No matter if I do eventually find the right format, I know this: I will still end up with a very tiny picture on a 1 inch screen, and imperfect sound quality. I would certainly not try to watch a movie I’ve never seen before – this screen is just too small to enjoy it. I’d have to be in it for a listening experience rather than a visual one.

    At this point, I’ve invested several hours of time. 40 minutes to rip the movie. A couple hours worth of time trying to convert file formats here and there. And still not the results I’d hoped for.

    I’m very disappointed with the COBY company for not providing clear instructions. In fact, the only instructions they provided lead me to a file format that the player didn’t recognize. A good rule of business is that consumer products should not frustrate the consumer. In my situation, I didn’t actually pay any money for my device, and I don’t have any serious need to play video on it. This device still works great for Music and FM radio, but I can’t justify much more of my time trying to get the video work.

    If you have stumbled on this article hoping to do the same thing, I hope this helps to put you closer to your goal. If any of my research can help you, I’d be curious to hear it. And if anyone can figure out the magic formula to making the videos work, I’d especially be grateful to know the missing piece to the puzzle. My email address is:
    Email me with questions, thoughts, comments, or suggestions

  3. Writing at work

    August 16, 2010 by Ryan

    At work, I routinely answer questions from customers. I can usually handle most questions thrown at me. I’m pretty good at crafting a thoughtful response. But this one had me stumped. Removing the identifying information, the customer complaint was as follows:

    “We have recently been adding some new computers to our [office]. One has Vista Ultimate and 3 more have Windows 7 (pro). These are new systems with 3+ gigs of ram. We have a dedicated Win Server 2003 server machine… . These newer machines are all slower [running the same program] than our older 1 gig of ram XP machines. I am stumped.”

    This particular question baffled me. Let me see, you are using the familiar computer program on a different computer with a different operating system, and yet you are “stumped” as to why you are getting a different performance? My process is usually to first let out the creative, flippant, and/or sarcastic thoughts, and see what sticks…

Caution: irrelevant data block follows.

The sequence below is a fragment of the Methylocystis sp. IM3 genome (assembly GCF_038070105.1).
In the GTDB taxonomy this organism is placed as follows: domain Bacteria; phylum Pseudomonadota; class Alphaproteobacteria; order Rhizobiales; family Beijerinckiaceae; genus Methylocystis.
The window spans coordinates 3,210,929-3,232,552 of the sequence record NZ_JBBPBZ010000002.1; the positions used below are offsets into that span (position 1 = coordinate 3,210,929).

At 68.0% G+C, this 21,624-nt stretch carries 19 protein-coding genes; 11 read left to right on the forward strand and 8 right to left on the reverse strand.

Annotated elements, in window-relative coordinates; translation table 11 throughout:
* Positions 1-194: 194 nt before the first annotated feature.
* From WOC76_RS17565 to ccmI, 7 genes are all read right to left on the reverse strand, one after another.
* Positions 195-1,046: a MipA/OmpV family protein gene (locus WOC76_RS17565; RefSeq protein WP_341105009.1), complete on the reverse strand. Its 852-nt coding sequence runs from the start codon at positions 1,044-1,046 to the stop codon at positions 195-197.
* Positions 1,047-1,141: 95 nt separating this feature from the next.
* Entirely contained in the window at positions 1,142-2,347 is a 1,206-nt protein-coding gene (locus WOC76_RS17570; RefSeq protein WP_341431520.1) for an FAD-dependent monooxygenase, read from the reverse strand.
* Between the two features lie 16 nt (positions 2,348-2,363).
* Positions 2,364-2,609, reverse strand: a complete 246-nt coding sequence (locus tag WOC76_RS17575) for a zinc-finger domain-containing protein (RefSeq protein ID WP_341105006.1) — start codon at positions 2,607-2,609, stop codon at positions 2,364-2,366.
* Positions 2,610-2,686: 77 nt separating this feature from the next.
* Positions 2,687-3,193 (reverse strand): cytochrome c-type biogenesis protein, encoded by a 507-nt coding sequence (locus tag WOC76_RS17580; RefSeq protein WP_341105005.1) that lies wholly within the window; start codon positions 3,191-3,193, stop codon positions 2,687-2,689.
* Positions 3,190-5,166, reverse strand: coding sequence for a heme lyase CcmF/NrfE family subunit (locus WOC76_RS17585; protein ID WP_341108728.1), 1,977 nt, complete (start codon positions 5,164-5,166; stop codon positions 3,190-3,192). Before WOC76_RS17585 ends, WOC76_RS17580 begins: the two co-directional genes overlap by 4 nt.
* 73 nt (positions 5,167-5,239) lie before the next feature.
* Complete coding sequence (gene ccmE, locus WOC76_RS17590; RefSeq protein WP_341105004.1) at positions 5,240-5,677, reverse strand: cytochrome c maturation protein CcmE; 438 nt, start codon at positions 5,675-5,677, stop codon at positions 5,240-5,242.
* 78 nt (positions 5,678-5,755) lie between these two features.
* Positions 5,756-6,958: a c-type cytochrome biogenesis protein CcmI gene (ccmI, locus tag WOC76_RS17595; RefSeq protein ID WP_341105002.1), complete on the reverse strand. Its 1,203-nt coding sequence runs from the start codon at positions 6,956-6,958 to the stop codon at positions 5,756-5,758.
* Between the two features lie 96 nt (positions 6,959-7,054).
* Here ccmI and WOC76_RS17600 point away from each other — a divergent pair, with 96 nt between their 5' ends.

“I used to eat apples, but now I eat oranges, and they taste different. I am stumped.”

    “I used to swim at an indoor public swimming pool. But recently I tried swimming in the open ocean. Even though I was doing the same thing, it was slower and more difficult in the rougher, colder waters.”

    “Remember how you used to be able to go through the airport quickly and easily. And then they tightened up security checkpoints? Yeah, welcome to Microsoft Windows Vista and 7”

    Those out of my system, I next try to compose something a little more professional. After several rewrites, here is what I came up with.

    Microsoft Windows Vista and 7 represent significant upgrades to the operating system, and as such, present new challenges. New boasted features include increased security. Network activity is scrutinized more closely by Windows, in an attempt to prevent unwanted files or access to your system. Unfortunately, the tradeoff for this sort of protection is a slower performing system. Your software is continuing to do the same job as before, but it is hindered by the additional security checks that the operating system is undertaking.

    Also consider that, because you are running a different operating system, you are most likely running different antivirus or firewall software than your Windows XP machines, which may also be contributing to the perceived slowdown in performance.

    You would be best advised to consult with a good hardware technician who can tweak some of the security settings and/or services being ran by the operating system, antivirus, or other services installed on these new machines, so that network traffic is still secure – but not impeded in performance.

    Yes, that is sounding pretty good. I like it.

  4. Setting Up “Out of My Mind” Auto e-mail Notifications

    April 13, 2010 by Ryan

    Outlook allows automatic “Out of Office” responses to email, but I would like to send automatic “Out of My Mind” replies to all email messages I receive. How can I do that?

    Instructions for Microsoft Office Outlook 2007

    Outlook | Tools | Rules and Alerts

    Select “Check messages when they arrive”

    On the Step 1: Select Conditions page, do not choose any option. Click Next.

    You will be prompted with a question “This rule will be applied to every message you receive. Is this correct?” Answer “Yes”

    On the Step 1: Select Action(s) page, check “have server reply using a specific message

    Under Step 2: Edit the rule description (click an underlined value), click on the underlined wording “a specific message”

    A new email message will open.

    You may leave the To field blank.

    In the Subject line, type the automatic phrase that you want to send to all users (such as “Out of My Mind Notification”).

    Optionally, you may include a message also.

    Close the message.

    You will notice that the underlined wording which used to read “a specific message” has now changed to be the subject of the email you just typed.

    Click Next.

    Under the “Are there any exceptions?” page, you may leave all options blank, or you may choose to refine the settings (such as checking “Except if from people or distribution list” and specifying the boss, perhaps?)

    Click Next.

    On the last page, Finish Rule Setup, be sure that the check box “Turn on this rule” is checked. If you want to send the reply to all email currently sitting in your inbox, check the “Run this rule now” option.